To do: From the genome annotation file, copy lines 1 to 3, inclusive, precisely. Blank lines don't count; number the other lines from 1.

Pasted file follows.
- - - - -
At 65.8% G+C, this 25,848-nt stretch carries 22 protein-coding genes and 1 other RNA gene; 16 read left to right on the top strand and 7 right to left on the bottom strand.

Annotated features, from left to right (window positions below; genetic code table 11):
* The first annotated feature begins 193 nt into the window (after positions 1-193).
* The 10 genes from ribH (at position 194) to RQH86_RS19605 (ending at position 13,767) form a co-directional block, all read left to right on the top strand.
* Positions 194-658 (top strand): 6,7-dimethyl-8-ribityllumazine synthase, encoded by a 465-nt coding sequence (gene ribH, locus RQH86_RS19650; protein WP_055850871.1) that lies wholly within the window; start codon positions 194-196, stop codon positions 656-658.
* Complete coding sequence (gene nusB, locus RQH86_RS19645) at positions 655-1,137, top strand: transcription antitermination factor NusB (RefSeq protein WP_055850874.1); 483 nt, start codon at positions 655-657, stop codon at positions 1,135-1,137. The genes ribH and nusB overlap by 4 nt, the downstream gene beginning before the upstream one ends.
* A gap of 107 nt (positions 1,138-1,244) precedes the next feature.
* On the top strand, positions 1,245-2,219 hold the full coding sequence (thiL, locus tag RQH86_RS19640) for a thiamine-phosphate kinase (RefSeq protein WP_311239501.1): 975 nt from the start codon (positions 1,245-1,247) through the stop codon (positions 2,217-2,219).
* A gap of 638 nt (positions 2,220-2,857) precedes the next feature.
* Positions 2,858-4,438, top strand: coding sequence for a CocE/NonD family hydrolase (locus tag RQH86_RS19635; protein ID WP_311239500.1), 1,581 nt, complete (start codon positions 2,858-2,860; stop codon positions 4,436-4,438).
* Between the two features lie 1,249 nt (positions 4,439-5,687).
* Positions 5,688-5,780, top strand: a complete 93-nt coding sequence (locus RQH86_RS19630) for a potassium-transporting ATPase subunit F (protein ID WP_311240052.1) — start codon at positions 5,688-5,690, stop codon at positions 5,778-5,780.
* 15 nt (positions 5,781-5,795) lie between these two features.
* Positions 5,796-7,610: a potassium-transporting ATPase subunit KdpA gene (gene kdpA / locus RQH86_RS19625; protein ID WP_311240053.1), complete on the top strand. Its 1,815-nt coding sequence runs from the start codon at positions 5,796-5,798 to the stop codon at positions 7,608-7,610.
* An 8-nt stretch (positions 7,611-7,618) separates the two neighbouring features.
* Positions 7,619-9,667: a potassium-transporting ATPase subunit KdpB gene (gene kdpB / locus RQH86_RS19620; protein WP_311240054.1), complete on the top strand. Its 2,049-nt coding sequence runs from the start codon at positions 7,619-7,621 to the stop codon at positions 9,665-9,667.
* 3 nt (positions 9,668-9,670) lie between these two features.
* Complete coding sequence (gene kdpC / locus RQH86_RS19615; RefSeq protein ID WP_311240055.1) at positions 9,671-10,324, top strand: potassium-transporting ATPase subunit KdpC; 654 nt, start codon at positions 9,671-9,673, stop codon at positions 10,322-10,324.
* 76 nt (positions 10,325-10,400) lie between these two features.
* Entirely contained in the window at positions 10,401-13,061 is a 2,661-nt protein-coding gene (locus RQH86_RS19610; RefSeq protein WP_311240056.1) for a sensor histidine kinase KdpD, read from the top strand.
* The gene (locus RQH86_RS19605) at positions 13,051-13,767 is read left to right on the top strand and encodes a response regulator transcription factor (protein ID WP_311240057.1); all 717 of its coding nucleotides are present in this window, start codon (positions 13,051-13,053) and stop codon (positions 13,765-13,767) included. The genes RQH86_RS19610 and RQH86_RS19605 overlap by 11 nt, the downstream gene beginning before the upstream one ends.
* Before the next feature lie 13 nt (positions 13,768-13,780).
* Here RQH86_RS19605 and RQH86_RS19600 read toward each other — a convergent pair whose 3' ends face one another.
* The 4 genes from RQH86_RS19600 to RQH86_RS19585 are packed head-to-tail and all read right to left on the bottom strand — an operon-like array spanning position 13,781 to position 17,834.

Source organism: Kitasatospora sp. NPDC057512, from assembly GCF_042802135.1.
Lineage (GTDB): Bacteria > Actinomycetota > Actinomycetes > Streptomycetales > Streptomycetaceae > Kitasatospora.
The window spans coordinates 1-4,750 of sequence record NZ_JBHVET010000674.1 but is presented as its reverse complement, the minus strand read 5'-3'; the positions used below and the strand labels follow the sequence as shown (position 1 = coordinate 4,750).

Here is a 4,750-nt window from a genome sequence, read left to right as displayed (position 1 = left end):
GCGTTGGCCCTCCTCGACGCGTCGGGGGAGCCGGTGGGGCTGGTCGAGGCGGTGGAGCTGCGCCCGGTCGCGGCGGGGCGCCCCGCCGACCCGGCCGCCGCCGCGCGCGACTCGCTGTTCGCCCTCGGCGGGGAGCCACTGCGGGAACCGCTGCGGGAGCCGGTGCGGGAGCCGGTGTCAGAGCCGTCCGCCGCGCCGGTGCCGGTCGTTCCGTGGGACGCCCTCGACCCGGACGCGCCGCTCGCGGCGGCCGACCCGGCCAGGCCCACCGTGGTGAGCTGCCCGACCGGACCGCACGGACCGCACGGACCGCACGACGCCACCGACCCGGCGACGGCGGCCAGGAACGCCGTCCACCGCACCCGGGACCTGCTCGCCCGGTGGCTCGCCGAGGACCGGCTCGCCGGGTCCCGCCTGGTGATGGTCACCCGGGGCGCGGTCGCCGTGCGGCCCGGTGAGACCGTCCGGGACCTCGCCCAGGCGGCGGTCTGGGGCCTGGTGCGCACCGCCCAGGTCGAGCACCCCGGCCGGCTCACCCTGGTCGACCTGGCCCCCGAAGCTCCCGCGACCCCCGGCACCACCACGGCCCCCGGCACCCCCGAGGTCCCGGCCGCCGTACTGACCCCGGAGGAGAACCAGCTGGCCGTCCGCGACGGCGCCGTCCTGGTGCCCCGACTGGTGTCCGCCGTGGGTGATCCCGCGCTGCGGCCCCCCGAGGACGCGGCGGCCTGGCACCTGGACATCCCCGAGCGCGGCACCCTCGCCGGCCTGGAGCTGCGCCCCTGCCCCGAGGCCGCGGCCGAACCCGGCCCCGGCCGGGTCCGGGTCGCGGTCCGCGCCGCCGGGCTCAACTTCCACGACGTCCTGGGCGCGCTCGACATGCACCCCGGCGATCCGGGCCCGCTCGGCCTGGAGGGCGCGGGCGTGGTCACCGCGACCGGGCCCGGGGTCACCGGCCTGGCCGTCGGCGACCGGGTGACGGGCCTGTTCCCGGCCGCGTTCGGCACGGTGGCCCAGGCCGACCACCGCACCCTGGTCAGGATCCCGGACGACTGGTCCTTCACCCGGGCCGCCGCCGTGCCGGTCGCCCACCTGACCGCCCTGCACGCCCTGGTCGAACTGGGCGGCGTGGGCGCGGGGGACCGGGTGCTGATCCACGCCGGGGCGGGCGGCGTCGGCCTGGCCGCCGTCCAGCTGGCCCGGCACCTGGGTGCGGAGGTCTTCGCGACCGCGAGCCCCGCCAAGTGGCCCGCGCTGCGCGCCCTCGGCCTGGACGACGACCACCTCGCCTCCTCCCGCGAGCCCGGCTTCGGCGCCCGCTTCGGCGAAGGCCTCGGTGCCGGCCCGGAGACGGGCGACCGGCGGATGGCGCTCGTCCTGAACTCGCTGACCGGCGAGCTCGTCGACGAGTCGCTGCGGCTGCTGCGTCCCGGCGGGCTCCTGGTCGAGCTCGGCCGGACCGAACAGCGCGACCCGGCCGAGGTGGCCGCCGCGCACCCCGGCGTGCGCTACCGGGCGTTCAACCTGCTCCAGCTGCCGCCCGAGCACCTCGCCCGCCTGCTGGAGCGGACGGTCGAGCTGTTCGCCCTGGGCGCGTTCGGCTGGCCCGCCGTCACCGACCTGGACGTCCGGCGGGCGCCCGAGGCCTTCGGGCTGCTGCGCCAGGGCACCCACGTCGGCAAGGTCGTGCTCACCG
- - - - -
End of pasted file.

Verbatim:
At 65.8% G+C, this 25,848-nt stretch carries 22 protein-coding genes and 1 other RNA gene; 16 read left to right on the top strand and 7 right to left on the bottom strand.

Annotated features, from left to right (window positions below; genetic code table 11):
* The first annotated feature begins 193 nt into the window (after positions 1-193).